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The Problem of Language in "All Quiet on the Western Front"

  • Date Submitted: 01/28/2010 06:28 AM
  • Flesch-Kincaid Score: 63.6 
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For it is no easy undertaking, I say, to describe the bottom of the Universe; nor is it for tongues


that only


    babble child’s play.




    (The Inferno, XXXII, 7-9.)




     




Erich Maria Remarque’s All Quiet on the Western Front, a novel set in World War I, centers around the


changes


wrought by the war on one young German soldier. During his time in the war, Remarque’s protagonist, Paul


Baumer, changes from a rather innocent Romantic to a hardened and somewhat caustic veteran. More


importantly, during the course of this metamorphosis, Baumer disaffiliates himself from those societal


icons—parents, elders, school, religion—that had been the foundation of his pre-enlistment days. This


rejection


comes about as a result of Baumer’s realization that the pre-enlistment society simply does not


understand the


reality of the Great War. His new society, then, becomes the Company, his fellow trench soldiers, because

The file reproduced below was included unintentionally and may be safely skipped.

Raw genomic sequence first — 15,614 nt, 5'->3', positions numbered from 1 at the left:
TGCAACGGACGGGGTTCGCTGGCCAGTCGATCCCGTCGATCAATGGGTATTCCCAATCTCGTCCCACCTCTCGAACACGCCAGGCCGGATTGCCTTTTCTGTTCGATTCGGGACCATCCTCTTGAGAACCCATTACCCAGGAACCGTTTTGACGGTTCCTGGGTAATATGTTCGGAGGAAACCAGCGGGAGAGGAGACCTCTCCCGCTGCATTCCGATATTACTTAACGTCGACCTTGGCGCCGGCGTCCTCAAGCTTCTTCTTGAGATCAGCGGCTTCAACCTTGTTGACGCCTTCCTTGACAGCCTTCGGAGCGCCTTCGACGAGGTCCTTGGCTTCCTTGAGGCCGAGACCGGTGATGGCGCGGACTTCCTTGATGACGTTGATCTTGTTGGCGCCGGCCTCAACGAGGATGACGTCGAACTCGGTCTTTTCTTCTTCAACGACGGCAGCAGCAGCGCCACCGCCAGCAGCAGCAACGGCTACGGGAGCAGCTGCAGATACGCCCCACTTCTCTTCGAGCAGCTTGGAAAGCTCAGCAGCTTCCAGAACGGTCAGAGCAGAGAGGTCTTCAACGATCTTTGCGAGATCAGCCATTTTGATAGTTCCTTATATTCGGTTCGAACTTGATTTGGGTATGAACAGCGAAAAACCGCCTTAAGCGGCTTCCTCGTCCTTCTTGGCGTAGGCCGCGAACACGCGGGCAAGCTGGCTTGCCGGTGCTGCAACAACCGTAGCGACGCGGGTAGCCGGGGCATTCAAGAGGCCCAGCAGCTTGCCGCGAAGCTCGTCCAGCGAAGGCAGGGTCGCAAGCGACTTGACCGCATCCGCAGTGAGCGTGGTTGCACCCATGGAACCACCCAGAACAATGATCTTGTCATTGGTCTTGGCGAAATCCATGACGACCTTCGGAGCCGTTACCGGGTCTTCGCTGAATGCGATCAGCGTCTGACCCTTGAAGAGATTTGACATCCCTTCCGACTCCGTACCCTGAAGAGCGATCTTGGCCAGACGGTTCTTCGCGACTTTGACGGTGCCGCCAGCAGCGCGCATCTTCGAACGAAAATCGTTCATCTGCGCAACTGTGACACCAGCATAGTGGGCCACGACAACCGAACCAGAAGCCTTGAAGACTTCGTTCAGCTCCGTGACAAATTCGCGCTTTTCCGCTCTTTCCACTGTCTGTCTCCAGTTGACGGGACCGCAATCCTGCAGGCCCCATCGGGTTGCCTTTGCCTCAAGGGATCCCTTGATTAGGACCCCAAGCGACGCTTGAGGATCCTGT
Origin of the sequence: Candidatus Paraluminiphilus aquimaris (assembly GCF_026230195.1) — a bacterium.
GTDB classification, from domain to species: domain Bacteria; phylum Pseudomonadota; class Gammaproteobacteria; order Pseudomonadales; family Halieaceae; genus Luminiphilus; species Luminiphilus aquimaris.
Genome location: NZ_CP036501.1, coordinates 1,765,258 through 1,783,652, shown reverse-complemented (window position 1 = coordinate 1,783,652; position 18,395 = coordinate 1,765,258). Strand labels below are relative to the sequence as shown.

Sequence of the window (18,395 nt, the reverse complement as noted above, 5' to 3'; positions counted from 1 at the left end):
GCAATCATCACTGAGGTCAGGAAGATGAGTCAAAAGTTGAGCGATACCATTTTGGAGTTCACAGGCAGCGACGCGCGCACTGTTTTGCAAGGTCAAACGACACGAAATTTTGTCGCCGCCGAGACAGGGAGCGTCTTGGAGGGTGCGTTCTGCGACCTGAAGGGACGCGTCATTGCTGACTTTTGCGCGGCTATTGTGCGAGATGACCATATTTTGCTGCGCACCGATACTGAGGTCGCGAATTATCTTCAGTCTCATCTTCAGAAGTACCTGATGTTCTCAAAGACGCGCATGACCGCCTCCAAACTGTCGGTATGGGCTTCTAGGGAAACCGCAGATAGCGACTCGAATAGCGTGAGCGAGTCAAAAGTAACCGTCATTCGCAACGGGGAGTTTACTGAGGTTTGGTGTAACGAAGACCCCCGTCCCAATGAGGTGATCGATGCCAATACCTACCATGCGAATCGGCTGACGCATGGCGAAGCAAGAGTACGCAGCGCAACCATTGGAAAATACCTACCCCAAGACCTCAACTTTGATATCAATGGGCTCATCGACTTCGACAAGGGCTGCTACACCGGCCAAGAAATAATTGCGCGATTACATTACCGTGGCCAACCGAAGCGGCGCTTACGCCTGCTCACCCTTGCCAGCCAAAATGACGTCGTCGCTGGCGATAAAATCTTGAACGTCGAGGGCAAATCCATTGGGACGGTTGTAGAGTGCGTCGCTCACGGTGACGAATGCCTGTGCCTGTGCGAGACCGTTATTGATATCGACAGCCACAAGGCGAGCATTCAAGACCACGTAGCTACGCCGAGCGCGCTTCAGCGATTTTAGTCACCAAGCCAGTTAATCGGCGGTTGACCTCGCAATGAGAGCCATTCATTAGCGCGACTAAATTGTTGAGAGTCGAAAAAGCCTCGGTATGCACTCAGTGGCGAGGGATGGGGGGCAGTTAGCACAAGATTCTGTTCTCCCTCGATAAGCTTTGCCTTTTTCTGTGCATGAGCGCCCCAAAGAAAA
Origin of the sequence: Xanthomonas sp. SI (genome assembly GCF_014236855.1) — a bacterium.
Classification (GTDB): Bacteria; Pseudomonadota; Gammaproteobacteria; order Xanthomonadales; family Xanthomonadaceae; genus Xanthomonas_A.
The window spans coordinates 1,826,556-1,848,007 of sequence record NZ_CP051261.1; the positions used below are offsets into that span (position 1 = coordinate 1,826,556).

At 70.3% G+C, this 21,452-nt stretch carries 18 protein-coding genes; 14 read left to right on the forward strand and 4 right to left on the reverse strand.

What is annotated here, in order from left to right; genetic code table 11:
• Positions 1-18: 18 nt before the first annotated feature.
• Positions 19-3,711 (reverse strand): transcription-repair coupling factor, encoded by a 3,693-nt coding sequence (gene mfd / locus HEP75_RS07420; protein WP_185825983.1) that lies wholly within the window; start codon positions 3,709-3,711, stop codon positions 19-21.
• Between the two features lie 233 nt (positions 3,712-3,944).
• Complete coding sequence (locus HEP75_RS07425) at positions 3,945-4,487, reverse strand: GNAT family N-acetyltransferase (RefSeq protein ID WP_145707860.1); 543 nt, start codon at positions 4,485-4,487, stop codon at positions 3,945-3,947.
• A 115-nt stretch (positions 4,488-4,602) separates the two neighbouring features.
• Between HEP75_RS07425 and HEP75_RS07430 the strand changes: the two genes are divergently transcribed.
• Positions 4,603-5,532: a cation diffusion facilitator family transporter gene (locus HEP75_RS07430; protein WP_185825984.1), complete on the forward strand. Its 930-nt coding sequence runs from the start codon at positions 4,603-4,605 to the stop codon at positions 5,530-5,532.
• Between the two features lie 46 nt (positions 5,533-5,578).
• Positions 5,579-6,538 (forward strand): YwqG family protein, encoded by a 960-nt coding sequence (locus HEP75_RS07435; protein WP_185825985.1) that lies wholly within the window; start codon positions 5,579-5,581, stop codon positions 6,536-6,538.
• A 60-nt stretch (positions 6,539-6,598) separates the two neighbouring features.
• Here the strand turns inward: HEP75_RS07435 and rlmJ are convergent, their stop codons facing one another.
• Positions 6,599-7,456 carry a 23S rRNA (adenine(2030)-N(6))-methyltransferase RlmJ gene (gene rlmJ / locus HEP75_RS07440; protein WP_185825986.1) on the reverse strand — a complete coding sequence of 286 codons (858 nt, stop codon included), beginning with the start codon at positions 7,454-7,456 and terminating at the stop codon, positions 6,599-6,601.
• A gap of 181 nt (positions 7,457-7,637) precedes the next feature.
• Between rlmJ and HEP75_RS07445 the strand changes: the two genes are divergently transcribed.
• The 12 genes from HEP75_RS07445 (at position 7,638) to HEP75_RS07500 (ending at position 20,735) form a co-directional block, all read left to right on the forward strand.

that is


a group which does understand the truth as Baumer has experienced it.




Remarque demonstrates Baumer’s disaffiliation from the traditional by emphasizing the language of


Baumer’s


pre- and post-enlistment societies. Baumer either can not, or chooses not to, communicate truthfully with


those


representatives of his pre-enlistment and innocent days. Further, he is repulsed by the banal and


meaningless


language that is used by members of that society. As he becomes alienated from his former, traditional,


society,


Baumer simultaneously is able to communicate effectively only with his military comrades. Since the novel


is told


from the first person point of view, the reader can see how the words Baumer speaks are at variance with


his true


feelings. In his preface to the novel, Remarque...

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